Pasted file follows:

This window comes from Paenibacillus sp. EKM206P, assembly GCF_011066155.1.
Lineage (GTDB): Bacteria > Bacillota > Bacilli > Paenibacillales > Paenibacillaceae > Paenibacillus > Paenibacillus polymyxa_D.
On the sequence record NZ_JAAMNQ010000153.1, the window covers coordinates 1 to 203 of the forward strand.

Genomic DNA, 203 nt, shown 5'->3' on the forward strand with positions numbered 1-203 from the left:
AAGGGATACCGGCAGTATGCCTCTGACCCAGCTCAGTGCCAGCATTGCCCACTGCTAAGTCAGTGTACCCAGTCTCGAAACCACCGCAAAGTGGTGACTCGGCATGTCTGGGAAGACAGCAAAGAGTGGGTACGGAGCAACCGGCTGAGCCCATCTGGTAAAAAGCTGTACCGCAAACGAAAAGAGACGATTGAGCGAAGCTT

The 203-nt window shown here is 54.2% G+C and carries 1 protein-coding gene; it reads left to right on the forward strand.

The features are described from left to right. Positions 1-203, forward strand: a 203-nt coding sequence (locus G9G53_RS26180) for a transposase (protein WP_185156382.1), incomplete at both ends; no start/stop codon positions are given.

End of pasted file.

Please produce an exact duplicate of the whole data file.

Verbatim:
This window comes from Paenibacillus sp. EKM206P, assembly GCF_011066155.1.
Lineage (GTDB): Bacteria > Bacillota > Bacilli > Paenibacillales > Paenibacillaceae > Paenibacillus > Paenibacillus polymyxa_D.
On the sequence record NZ_JAAMNQ010000153.1, the window covers coordinates 1 to 203 of the forward strand.

Genomic DNA, 203 nt, shown 5'->3' on the forward strand with positions numbered 1-203 from the left:
AAGGGATACCGGCAGTATGCCTCTGACCCAGCTCAGTGCCAGCATTGCCCACTGCTAAGTCAGTGTACCCAGTCTCGAAACCACCGCAAAGTGGTGACTCGGCATGTCTGGGAAGACAGCAAAGAGTGGGTACGGAGCAACCGGCTGAGCCCATCTGGTAAAAAGCTGTACCGCAAACGAAAAGAGACGATTGAGCGAAGCTT

The 203-nt window shown here is 54.2% G+C and carries 1 protein-coding gene; it reads left to right on the forward strand.

The features are described from left to right. Positions 1-203, forward strand: a 203-nt coding sequence (locus G9G53_RS26180) for a transposase (protein WP_185156382.1), incomplete at both ends; no start/stop codon positions are given.